17 Geohde { 02.26.08 at 2:06 am }


Can’t help it.


18 Rachael { 02.26.08 at 3:17 am }

I’m a “never get that far cos my period always arrives just as I’m deliberating” kind of gal.

19 TeamWinks { 02.26.08 at 6:21 am }

Toss the things. I don’t need reminders of my failures. Hell, I’d burn them and do a little dance around them in the back yard if I thought the neighbors wouldn’t notice!

20 Meg { 02.26.08 at 10:45 am }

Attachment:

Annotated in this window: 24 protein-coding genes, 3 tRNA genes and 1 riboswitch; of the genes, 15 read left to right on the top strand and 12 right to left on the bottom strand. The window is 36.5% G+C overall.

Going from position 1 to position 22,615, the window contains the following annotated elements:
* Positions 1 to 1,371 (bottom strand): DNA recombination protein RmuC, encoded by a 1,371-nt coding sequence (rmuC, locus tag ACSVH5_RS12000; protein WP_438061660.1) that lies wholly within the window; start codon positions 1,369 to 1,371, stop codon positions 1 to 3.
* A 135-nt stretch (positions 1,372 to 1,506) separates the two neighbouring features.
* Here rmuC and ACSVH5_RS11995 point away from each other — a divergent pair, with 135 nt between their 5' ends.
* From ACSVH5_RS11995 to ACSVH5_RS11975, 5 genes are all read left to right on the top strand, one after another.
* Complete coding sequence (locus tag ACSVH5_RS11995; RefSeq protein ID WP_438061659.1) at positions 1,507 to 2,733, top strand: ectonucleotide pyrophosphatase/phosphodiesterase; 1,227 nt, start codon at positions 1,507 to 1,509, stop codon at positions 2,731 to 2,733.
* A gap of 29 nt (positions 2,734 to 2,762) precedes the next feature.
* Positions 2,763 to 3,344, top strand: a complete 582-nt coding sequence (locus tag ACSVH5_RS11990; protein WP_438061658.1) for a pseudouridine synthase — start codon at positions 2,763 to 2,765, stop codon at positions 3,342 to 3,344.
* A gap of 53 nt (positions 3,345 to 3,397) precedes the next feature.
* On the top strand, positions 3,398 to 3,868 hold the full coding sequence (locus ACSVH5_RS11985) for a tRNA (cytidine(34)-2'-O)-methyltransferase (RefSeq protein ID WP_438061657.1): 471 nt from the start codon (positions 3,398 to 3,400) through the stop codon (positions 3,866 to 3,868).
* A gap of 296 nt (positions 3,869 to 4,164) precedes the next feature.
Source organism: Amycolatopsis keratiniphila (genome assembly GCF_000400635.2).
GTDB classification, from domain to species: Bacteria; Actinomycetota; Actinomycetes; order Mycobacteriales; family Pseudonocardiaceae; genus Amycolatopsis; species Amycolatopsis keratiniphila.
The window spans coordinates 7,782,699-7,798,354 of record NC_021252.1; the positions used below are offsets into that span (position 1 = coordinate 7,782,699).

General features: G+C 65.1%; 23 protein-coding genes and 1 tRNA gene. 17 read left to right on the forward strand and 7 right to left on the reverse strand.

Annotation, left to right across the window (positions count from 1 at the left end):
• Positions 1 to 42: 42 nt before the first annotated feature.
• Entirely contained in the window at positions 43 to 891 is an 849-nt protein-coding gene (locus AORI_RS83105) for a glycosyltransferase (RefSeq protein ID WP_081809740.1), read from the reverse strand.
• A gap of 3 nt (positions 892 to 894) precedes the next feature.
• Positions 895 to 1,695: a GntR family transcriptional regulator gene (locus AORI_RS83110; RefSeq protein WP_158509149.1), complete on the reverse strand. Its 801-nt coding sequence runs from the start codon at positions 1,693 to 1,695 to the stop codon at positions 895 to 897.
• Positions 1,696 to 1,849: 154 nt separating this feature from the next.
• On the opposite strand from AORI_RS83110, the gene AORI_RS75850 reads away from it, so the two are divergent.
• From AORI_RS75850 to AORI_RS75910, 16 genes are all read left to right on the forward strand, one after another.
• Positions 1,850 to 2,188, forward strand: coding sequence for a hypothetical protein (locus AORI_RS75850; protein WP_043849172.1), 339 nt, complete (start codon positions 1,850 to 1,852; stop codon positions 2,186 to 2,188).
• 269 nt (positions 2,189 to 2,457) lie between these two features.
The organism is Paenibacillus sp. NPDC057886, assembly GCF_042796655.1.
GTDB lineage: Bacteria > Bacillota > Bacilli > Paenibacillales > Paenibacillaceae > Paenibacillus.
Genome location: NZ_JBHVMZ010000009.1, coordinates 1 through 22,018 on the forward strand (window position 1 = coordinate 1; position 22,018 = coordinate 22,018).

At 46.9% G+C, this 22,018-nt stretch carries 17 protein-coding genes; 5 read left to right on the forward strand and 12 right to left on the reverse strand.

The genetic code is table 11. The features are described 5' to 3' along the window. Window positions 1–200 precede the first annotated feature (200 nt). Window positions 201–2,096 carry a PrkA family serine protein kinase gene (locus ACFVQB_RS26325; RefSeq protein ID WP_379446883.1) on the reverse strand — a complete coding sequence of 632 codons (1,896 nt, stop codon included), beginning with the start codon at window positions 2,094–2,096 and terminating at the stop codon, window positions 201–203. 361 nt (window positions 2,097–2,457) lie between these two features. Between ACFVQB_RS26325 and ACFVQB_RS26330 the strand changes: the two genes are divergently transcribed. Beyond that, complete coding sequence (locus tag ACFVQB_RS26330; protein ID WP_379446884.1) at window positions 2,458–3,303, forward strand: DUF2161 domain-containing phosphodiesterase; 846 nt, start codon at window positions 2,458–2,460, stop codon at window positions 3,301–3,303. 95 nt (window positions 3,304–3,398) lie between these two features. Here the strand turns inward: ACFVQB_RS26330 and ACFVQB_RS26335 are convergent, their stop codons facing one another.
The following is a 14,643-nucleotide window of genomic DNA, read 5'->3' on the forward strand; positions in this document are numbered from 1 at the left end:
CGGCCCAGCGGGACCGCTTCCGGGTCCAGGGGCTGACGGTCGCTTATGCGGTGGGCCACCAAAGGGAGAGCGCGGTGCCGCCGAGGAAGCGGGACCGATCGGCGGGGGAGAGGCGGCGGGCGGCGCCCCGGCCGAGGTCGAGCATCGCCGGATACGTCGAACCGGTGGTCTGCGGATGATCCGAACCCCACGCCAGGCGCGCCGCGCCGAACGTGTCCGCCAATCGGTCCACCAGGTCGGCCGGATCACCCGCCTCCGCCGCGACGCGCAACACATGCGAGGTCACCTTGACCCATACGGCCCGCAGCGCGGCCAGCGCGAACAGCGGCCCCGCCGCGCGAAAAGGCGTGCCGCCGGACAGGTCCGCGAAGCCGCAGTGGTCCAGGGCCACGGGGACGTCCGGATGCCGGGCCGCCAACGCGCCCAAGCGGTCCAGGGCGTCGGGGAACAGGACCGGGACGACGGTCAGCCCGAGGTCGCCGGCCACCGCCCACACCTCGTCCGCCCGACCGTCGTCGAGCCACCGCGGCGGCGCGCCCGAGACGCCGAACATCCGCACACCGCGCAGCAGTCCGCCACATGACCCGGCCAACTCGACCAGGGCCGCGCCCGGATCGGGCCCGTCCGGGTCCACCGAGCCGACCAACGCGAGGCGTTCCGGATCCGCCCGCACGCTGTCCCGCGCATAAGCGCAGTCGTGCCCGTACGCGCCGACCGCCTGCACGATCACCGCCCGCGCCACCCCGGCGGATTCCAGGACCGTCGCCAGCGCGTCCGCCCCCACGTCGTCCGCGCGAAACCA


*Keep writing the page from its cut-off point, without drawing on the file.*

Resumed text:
I toss the negatives. This last 8th ivf cycle was my first postive pee stick – I had four – in my top drawer in the bedroom. I tossed them after my m/c. Dont need the reminder of what was.

21 Rachel { 02.26.08 at 11:58 am }

When we were trying, my period was always so regular that I never needed a test. The first test I ever took was positive, I didn’t save it and we lost the baby.

The next time I got pregnant, the lines indicated not negative, but I wan’t certain it was positive either. I took another test which came out the same way. I saved both of them until I had an ultrasound picture to prove the baby’s existence. My husband tried several times to get me to throw the tests away.

22 Kim { 02.26.08 at 1:21 pm }